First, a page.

Tax cap to give wealthy a break

  • Follow Metro

AIKEN - Voters saw "tax cap" and went for it, approving a referendum last year that promised a break on property taxes.

Only now, as county officials wrangle with next year's budget, are the unintended consequences becoming painfully clear: Only the richer residents will truly benefit from the tax cap.

The people with homes worth hundreds of thousands of dollars will save significantly on their property taxes, county officials say.

But the people who live in moderate homes could end up paying more than they would have had the cap never passed.

That means they'll likely end up bearing more of the tax burden.

"When you see something on the ballot that says we're going to cap your taxes, you're going to vote for it," said County Administrator Clay Killian, who's trying to finalize a budget complicated by the referendum.

Because of that vote last year, Mr. Killian doesn't know yet whether property taxes will need to be raised to cover county expenses.

Vicki Simons, of the Aiken County Taxpayers Association, said voters didn't understand what they were approving.

She said it's actually a "reverse tax" and likened its effects to a water bed.

"When you press down on one side, somewhere else has to go up," she said.

Overwhelmingly approved by voters last fall, the referendum made it so taxable property values cannot go up more than 15 percent.

Efforts to pass the cap began because some South Carolina homeowners were receiving sticker shock every five years as the value of their homes - and their tax bills - drastically increased. Some homeowners were being virtually taxed out of homes that had been in their families for generations.

County officials worried last year that the referendum might backfire, and now it's stalled efforts to set the 2007-08 budget.

Property taxes make up nearly half of the general fund, which pays for services provided by the sheriff's office and EMS, among other things.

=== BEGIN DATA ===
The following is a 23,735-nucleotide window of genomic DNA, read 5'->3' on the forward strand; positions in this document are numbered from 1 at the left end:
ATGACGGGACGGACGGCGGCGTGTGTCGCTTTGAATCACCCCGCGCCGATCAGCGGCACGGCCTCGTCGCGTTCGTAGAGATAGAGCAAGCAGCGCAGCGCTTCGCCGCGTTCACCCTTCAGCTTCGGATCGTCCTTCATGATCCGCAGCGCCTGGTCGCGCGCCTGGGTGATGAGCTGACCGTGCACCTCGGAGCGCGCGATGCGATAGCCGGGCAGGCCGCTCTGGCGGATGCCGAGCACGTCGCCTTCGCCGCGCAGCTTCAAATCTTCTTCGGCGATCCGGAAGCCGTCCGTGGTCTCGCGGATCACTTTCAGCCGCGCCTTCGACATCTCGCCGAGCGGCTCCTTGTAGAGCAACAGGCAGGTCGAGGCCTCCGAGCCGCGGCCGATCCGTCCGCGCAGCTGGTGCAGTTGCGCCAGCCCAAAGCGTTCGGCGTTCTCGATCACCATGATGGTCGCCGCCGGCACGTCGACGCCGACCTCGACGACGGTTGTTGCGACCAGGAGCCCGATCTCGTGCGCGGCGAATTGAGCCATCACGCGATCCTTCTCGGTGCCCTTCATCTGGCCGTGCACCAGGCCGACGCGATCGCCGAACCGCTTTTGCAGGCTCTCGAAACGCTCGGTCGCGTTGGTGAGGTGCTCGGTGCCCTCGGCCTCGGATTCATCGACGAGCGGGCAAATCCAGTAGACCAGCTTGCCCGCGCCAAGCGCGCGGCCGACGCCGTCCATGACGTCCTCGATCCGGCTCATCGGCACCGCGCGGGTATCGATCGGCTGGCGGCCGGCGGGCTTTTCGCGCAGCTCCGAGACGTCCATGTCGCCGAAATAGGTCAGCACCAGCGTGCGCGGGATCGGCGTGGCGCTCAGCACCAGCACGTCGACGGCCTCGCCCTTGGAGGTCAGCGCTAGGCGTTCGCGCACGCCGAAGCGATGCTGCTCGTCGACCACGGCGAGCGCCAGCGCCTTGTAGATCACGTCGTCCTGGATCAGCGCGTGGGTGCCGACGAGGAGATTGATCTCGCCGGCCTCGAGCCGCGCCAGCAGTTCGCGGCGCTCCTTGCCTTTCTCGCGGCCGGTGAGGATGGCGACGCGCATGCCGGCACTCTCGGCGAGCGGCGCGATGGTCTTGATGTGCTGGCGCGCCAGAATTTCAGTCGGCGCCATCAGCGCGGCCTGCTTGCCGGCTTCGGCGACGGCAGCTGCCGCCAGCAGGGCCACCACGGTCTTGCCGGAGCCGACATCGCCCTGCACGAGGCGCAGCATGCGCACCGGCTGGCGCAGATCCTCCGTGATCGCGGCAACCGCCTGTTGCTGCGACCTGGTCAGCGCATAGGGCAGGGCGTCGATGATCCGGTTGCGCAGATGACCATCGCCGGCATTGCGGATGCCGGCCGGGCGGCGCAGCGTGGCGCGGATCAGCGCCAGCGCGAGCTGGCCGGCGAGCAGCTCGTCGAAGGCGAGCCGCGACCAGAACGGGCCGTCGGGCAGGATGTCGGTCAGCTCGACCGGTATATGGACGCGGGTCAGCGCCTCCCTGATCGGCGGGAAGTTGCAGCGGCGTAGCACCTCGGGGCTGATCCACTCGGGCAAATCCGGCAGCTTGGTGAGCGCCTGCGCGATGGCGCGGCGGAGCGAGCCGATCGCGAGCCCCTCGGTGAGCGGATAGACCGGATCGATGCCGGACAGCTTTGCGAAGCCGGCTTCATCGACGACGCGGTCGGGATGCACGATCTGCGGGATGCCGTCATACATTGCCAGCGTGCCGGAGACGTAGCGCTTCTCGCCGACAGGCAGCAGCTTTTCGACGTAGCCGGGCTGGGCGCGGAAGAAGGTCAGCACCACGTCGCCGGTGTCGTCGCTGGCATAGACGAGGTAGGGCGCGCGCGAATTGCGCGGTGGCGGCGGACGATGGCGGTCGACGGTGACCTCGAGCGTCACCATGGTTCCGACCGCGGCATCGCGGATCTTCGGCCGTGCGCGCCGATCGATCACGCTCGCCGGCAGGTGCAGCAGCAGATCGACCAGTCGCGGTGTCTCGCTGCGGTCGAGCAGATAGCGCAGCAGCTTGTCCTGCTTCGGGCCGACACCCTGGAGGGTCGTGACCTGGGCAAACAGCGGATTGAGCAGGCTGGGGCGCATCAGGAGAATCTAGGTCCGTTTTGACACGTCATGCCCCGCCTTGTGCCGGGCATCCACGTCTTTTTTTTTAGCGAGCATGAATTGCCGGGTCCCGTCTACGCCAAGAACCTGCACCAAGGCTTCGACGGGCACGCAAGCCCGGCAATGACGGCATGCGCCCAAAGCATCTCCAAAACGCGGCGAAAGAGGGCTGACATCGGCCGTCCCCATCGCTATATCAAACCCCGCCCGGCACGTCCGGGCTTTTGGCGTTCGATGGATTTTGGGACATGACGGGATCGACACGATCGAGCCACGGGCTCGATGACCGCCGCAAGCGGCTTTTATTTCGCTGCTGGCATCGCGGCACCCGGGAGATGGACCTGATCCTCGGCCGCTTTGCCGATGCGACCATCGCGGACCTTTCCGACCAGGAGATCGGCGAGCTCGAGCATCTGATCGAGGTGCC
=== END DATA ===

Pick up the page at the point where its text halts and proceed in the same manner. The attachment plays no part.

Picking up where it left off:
County assessor Mike Reed said that before the cap, property reassessments every five years would redistribute the tax burden equitably - meaning that if your property value dropped or stayed the same, generally so did your taxes.

If your home's value increased significantly, your tax bill went up accordingly. That allowed poorer homeowners' tax bills to drop while still giving the county the same amount of money to operate its budget.

The cap changes that.

Mr. Reed offered an exaggerated example to illustrate the impact of the cap:

Under the old taxing system, a $35,000 home that doesn't increase in value would pay $99 in taxes. If the tax cap hadn't been approved, that homeowner's taxes would actually drop to $77 this year.

But because of the cap, it will only drop to $86.

By comparison, a home purchased for $230,000 in 2005 would have a tax bill of $653.

But when the value of the home skyrockets to $1.5 million, the bill doesn't do the same. Instead of paying $3,284, that homeowner's property taxes stay the same.

In a nutshell, Mr. Reed said, taxes that should drop don't, and those that should go up don't.

"That thousands of dollars is going to be picked up by the property owners whose value don't go up that much," Mr. Reed said.

Hurting the poorer homeowners isn't the only unintended consequence of the tax cap.

Mr. Reed said some residents who buy a home will receive a shock when they get their first property tax bill, because it might not be what the previous owner was paying.

The tax cap applies only to current owners, Mr. Reed said. Someone who owns a house worth $300,000 could be paying taxes on half that because of the cap. But if they sell the home for what it's actually worth, the new owners must pay taxes based on what the house is actually worth - and it's at that point where their taxes are capped.

That could be double or triple the taxes, based on Mr. Reed's example.

The implications are far-reaching, opponents say.

"We will not feel the effect of this for some time," Ms. Simons predicted.